From Alice Guy-Blaché to Ava Duvernay, women have been integral to cinema for the last 120 years. Broad Cinema is a weekly column that will feature women who worked on films that are playing this month at the Alamo Drafthouse. From movie stars to directors, from cinematographers to key grips, Broad Cinema will shine a spotlight on women in every level of motion picture production throughout history.
For February, we’re talking about costume designer Irene Sharaff. Live in an Alamo market? Get your tickets to Who's Afraid of Virginia Woolf?
Meet Me in St. Louis arrived at a critical point in Judy Garland’s career. The child star had made over a dozen movies by that point -- almost always, her biographer Gerald Clarke noted, as “the sweet girl next door, everybody’s pal, nobody’s sweetheart.” But the kid was 21 now, and frankly, she was sick of playing teenagers. The heroine of Meet Me in St. Louis seemed to be more of the same: a plucky 17-year-old crushing on the boy next door. But as Garland would realize, Esther Smith wasn’t another typical teen role. She was a girl who quietly became a woman over the course of 113 minutes -- and she had the clothes to prove it.
Those clothes came from Irene Sharaff, an up-and-coming Hollywood costume designer at the time. Sharaff was originally a designer for Broadway and the ballet. She made the leap to film with musicals like Girl Crazy and I Dood It, but Meet Me in St. Louis was the first movie that was wholely hers. She was no longer doing the “fill-in” tasks she had in previous features. She was the costume designer, and it was her job to sell audiences on Esther’s transformation through the “cirlicued, gingerbready, overstuffed” style of the 1900s.
Esther first enters the frame completely covered in blue and white stripes. She’s just returned from playing tennis with her high school friends, and tennis in 1903 necessitated high striped socks, a matching knit cap, white tennis shoes, and a long-sleeved dress complete with a starched white bowtie. It’s era-appropriate workout gear, essentially, and it’s not exactly form-fitting. Esther dresses nothing like her sophisticated older sister Rose, who’s currently playing phone tag with a Yale man in New York. But Rose is an adult old enough to marry, while Esther is still just a girl, one who’s a bit of a tomboy at that. Men don’t notice her the way they notice Rose. John Truett, the object of Esther’s affections, certainly doesn’t. Esther complains to Rose that he still hasn’t glanced her way, even though they live next to each other, and pines for him in “The Boy Next Door,” a teenage torch song if there ever was one. “But he doesn’t know I exist, no matter how I may persist,” Esther wails, as she twirls in her bulky tennis outfit.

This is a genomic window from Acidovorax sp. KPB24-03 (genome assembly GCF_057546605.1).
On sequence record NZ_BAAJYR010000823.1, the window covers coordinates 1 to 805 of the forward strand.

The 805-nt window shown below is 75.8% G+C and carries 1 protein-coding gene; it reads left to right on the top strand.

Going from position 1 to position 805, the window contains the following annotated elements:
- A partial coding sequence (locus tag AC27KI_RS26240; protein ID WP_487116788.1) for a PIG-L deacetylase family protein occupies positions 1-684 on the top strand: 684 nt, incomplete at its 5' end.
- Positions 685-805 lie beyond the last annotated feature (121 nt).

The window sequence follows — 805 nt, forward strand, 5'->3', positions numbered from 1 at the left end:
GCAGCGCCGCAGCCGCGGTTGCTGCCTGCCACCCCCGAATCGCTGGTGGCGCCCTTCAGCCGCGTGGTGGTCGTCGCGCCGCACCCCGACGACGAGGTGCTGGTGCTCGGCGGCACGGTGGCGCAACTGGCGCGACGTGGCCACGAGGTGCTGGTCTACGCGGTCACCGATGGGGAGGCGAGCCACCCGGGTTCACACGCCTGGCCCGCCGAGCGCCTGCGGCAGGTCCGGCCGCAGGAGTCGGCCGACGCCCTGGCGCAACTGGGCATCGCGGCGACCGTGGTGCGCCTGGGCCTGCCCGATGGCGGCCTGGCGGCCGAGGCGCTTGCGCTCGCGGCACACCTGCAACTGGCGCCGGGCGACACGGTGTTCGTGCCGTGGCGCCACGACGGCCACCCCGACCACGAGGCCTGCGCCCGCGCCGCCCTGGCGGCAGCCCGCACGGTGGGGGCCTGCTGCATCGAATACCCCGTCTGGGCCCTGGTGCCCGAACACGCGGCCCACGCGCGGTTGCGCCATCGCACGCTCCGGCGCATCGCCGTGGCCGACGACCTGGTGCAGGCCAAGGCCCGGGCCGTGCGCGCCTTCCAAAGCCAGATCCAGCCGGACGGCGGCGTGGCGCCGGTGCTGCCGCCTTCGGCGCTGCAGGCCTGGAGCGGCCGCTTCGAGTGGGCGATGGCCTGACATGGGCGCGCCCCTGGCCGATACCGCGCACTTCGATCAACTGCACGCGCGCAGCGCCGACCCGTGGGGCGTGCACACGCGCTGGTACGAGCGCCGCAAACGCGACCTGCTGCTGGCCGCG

Esther is allowed to wear more tailored dresses after that introduction, but Sharaff constantly reminds us that she hasn’t grown up just yet through costume. At the party where she finally meets John, Esther wears a collared blue dress loaded down with a fringe, and spends much of her time paling around with her rebellious little sister Tootie. She’s wearing the same dress later, when she tries to seduce John into a kiss. Her ploy doesn’t work, but he does tell her she has “a mighty strong grip for a girl!”
The wardrobe changes come slowly, as Esther and John’s romance develops. Sharaff tosses Esther some ladylike gloves and lace for “The Trolley Song.” She also adds more definition to Esther’s waistline with beaded and velvet bodices. Esther doesn’t completely ditch her tomboy tendencies along the way -- she even decks John for a (perceived) attack on her sister -- but this all sets the stage for the much-hyped Christmas ball. Esther is going with John, and it may be the last time she sees him for a while. Her family is set to move out of St. Louis after the holiday, so she’s determined to make the formal count.
Cut to Rose literally squeezing Esther into a corset. Esther wails, gasps, and clutches onto the bedpost for dear life. “I feel like the ossified woman in the sideshow,” she quips after the job is done. But despite the protests, Esther has crossed over into a distinctly adult space -- and Judy Garland along with her. Garland had desperately wanted to show audiences she wasn’t that winsome girl whom Mickey Rooney ignored in movie after movie. This retro rite of passage was a good start, but what really pushed her into leading lady territory was the red velvet ballgown Sharaff designed to go over that corset.
The gown was a stunner. Elegant, shapely, and blazingly bright, it was such a bold color that the Technicolor consultant allegedly complained it overwhelmed Garland’s costars. But wasn’t that the point? This was Esther (and Judy’s) arrival as women, and they had to blow the whole room away. It’s no wonder that John proposes right after the dance. But Esther doesn’t just get engaged in that outfit. To underline her complete transition into womanhood, she soothes Tootie later that night with a holiday lullaby, “Have Yourself a Merry Little Christmas.” Esther isn’t just a cool big sister anymore; she’s preparing for motherhood.
Meet Me in St. Louis doesn’t show John and Esther’s wedding, but the frilly white dress Esther wears in the final scene gives a good indication of what that will look like. When the screen fades to black, she is clearly set for her new life as a wife. As for Sharaff, her new life in Hollywood was just getting started. She had many more musicals ahead of her, as well as five Oscar wins, but she had already established a designer trademark with Esther’s becoming ballgown. “If I have a leitmotif, a logo, I suspect it is associated with the colors I prefer,” she once said. “Reds, pinks, oranges.”